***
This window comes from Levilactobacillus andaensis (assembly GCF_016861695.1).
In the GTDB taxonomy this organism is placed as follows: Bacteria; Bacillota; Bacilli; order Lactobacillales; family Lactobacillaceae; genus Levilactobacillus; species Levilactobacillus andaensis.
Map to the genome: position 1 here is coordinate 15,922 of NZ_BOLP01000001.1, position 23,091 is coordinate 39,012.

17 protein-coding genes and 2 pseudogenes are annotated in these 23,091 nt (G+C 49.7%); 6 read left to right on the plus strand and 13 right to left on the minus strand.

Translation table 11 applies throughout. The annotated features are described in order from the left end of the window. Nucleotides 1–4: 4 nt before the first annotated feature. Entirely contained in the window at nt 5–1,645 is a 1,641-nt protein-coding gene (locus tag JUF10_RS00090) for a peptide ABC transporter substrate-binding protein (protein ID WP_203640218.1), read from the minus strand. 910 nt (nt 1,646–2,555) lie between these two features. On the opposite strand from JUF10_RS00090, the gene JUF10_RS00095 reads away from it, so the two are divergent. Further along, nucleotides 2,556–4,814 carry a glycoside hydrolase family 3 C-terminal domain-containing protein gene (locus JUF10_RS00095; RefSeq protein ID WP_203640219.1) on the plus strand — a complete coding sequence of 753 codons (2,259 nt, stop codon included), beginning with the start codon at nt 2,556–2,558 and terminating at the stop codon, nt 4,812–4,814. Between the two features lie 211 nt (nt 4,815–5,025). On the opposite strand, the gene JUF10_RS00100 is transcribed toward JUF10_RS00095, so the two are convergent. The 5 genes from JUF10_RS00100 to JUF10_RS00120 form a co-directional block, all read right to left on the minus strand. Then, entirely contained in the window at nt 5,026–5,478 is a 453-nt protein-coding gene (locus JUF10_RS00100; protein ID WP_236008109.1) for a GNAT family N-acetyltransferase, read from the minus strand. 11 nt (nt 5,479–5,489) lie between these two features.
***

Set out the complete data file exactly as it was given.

This window comes from Levilactobacillus andaensis (assembly GCF_016861695.1).
In the GTDB taxonomy this organism is placed as follows: Bacteria; Bacillota; Bacilli; order Lactobacillales; family Lactobacillaceae; genus Levilactobacillus; species Levilactobacillus andaensis.
Map to the genome: position 1 here is coordinate 15,922 of NZ_BOLP01000001.1, position 23,091 is coordinate 39,012.

17 protein-coding genes and 2 pseudogenes are annotated in these 23,091 nt (G+C 49.7%); 6 read left to right on the plus strand and 13 right to left on the minus strand.

Translation table 11 applies throughout. The annotated features are described in order from the left end of the window. Nucleotides 1–4: 4 nt before the first annotated feature. Entirely contained in the window at nt 5–1,645 is a 1,641-nt protein-coding gene (locus tag JUF10_RS00090) for a peptide ABC transporter substrate-binding protein (protein ID WP_203640218.1), read from the minus strand. 910 nt (nt 1,646–2,555) lie between these two features. On the opposite strand from JUF10_RS00090, the gene JUF10_RS00095 reads away from it, so the two are divergent. Further along, nucleotides 2,556–4,814 carry a glycoside hydrolase family 3 C-terminal domain-containing protein gene (locus JUF10_RS00095; RefSeq protein ID WP_203640219.1) on the plus strand — a complete coding sequence of 753 codons (2,259 nt, stop codon included), beginning with the start codon at nt 2,556–2,558 and terminating at the stop codon, nt 4,812–4,814. Between the two features lie 211 nt (nt 4,815–5,025). On the opposite strand, the gene JUF10_RS00100 is transcribed toward JUF10_RS00095, so the two are convergent. The 5 genes from JUF10_RS00100 to JUF10_RS00120 form a co-directional block, all read right to left on the minus strand. Then, entirely contained in the window at nt 5,026–5,478 is a 453-nt protein-coding gene (locus JUF10_RS00100; protein ID WP_236008109.1) for a GNAT family N-acetyltransferase, read from the minus strand. 11 nt (nt 5,479–5,489) lie between these two features.